The arrest of a young man on Remembrance Sunday, apparently for posting a picture of a burning poppy, is the latest case of “offensive” online speech being pursued by the law. So yesterday’s panel discussion on the subject at the Internet Service Providers’ Association (ISPA) annual could not have been better timed.
There was an excellent range of speakers on the panel: Keir Starmer QC, the Director of Public Prosecutions, Helen Goodman MP, Labour’s Shadow Culture Minister, Facebook’s Director of Policy Simon Milner, and Index’s CEO Kirsty Hughes. A lot of ground was covered — but the impression left at the end of the session was one that should leave advocates of freedom of speech more than a little trepidation.
Dan Tench, the chair, began by outlining the variety of potential offences — from the increasingly infamous Section 127 of the Communications Act 2003 to the lesser known Malicious Communications Act 1988, the act under which the young man was arrested for his poppy burning picture on Sunday. It was, and is, a somewhat depressing and confusing list of often broadly worded laws: even lawyers struggle with it, so the difficulties of the average Twitter or Facebook user — or even the average police officer — can have in understanding it are hard to overstate. And the law really matters: Keir Starmer was clear (and correct) throughout that the CPS’s job is to prosecute in accordance with this law. Simon Milner was similarly direct: Facebook’s policy is to obey the law. Facebook may be an American corporation, but they’ll follow local laws when dealing with speech: in Germany, for example, laws on Holocaust denial, in the UK, all the multi-faceted laws on offensive speech.
Having said that, the one piece of potentially good news to emerge from the panel was that Keir Starmer announced that his office would be producing interim guidelines covering offensive speech online in the next few weeks. The contents of those guidelines will be interesting — Starmer seemed to suggest that they would outline how the law should apply, and how public interest in a prosecution would be determined. There would not, and indeed should not, be a shift in public policy as a result — though for differing reasons different members of both the panel and the audience would probably like to see that.
That’s where the worry for advocates of free speech should come in. Kirsty Hughes spoke eloquently about the key problems with our current approach, about how what we do in the UK is watched very carefully by those in more repressive regimes and used to justify their oppression, about how there seems to be a growing sense of enforcing some sort of “orthodoxy”, and about how people seem to think they have a right not to be offended. But Starmer, to an extent, didn’t seem to acknowledge that there might be a problem — instead he talked of the difficulty of dealing with delicate issues like the offensive remarks concerning the death of April Jones — while Helen Goodman MP’s approach seemed to be that we hadn’t gone nearly far enough in controlling speech.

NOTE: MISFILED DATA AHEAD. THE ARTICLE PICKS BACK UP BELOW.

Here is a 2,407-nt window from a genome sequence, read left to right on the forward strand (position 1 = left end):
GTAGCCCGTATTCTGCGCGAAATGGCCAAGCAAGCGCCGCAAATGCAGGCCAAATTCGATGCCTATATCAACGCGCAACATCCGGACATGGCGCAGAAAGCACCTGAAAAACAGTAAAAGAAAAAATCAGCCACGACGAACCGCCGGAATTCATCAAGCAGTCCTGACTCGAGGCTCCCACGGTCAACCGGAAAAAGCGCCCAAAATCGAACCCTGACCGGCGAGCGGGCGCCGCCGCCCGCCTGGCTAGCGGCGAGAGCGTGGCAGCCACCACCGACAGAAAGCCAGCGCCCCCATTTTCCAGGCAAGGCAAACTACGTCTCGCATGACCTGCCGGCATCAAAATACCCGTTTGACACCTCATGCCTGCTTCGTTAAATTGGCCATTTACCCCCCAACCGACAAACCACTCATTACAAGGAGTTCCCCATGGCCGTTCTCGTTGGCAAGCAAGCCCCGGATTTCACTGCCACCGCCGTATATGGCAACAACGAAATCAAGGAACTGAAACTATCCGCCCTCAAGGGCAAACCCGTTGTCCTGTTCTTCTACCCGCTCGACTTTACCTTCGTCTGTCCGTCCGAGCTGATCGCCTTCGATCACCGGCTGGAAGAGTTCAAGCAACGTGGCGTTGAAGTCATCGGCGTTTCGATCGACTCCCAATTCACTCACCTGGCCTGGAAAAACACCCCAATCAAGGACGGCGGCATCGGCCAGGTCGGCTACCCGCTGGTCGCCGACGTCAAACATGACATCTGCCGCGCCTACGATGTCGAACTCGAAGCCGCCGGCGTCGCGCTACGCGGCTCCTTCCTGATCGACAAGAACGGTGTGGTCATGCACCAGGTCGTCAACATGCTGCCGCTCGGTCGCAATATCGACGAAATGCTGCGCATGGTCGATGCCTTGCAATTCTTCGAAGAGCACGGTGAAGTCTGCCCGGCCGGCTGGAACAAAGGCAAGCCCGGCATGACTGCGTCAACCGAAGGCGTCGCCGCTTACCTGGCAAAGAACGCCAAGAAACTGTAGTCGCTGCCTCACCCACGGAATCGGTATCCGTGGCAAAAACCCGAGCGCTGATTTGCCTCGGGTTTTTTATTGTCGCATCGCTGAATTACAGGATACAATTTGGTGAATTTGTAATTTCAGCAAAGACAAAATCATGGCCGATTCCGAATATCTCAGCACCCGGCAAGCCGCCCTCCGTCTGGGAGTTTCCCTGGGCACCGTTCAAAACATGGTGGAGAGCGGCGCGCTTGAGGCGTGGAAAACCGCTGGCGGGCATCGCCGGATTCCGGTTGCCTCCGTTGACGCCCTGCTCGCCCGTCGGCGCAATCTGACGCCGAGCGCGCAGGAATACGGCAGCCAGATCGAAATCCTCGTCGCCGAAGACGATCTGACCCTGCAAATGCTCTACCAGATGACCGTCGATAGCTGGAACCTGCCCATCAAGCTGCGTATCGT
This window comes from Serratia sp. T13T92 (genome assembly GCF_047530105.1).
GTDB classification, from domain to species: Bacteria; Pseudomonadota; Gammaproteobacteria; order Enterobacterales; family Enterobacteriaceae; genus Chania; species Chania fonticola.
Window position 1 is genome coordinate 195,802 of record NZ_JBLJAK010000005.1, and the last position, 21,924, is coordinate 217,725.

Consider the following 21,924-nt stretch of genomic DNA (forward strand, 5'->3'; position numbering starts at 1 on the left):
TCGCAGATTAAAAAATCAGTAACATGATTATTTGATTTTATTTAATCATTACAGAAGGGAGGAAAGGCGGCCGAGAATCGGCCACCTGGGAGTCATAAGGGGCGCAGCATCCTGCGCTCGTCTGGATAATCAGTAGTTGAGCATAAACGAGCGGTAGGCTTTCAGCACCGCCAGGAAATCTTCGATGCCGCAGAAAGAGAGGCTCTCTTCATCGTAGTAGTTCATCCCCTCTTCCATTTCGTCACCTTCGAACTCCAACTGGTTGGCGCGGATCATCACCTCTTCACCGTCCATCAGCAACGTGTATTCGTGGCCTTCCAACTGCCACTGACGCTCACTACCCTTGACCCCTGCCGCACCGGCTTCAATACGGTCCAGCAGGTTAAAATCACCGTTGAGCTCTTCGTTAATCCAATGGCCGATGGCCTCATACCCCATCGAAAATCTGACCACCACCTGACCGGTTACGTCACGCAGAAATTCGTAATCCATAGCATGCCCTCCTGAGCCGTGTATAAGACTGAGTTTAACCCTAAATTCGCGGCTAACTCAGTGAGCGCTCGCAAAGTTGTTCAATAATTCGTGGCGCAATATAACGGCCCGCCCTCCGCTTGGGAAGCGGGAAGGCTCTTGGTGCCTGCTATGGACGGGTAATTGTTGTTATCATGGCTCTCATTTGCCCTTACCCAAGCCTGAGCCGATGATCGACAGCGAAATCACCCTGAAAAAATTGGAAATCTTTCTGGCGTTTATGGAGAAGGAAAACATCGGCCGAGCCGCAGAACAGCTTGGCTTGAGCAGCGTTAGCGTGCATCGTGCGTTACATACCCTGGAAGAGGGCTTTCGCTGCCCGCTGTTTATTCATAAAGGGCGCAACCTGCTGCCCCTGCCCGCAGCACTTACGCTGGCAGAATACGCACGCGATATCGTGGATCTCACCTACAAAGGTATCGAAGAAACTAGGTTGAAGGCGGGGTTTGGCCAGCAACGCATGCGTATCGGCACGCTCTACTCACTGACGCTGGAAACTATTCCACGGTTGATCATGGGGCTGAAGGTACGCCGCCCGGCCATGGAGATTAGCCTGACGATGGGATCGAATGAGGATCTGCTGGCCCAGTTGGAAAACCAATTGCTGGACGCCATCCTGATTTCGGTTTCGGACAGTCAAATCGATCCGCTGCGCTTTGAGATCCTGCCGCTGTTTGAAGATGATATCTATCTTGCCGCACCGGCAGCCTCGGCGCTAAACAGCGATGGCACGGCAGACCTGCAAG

That was the most depressing part of the panel. Though she had just returned from the Internet Governance Forum in Baku, and claimed to have been moved by and understood the crucial role played by freedom of speech on the internet in the struggles against oppression in Egypt and Azerbaijan, she didn’t seem to see any connection at all between the control of speech in the UK with the control of speech elsewhere. Freedom of speech, it seemed, was important in other places, but not in the UK. Indeed, the time she showed most emotion was her disappointment to discover that a charge of harassment required a pattern of behaviour, rather than just a single incident.
If the panel is any indication, we can’t expect a great improvement in the treatment of “offensive” speech online — and incidents like the current poppy-burning story can only be expected to recur. I hope that isn’t the case — just as I hope that politicians like Helen Goodman MP can be persuaded to see the importance of freedom of speech in practice as well as in principle. This subject will keep on raising its head until something changes — and free speech advocates should keep on making sure that it does.
Dr Paul Bernal is lecturer in IT, IP and media law at the University of East Anglia. He tweets from @paulbernalUK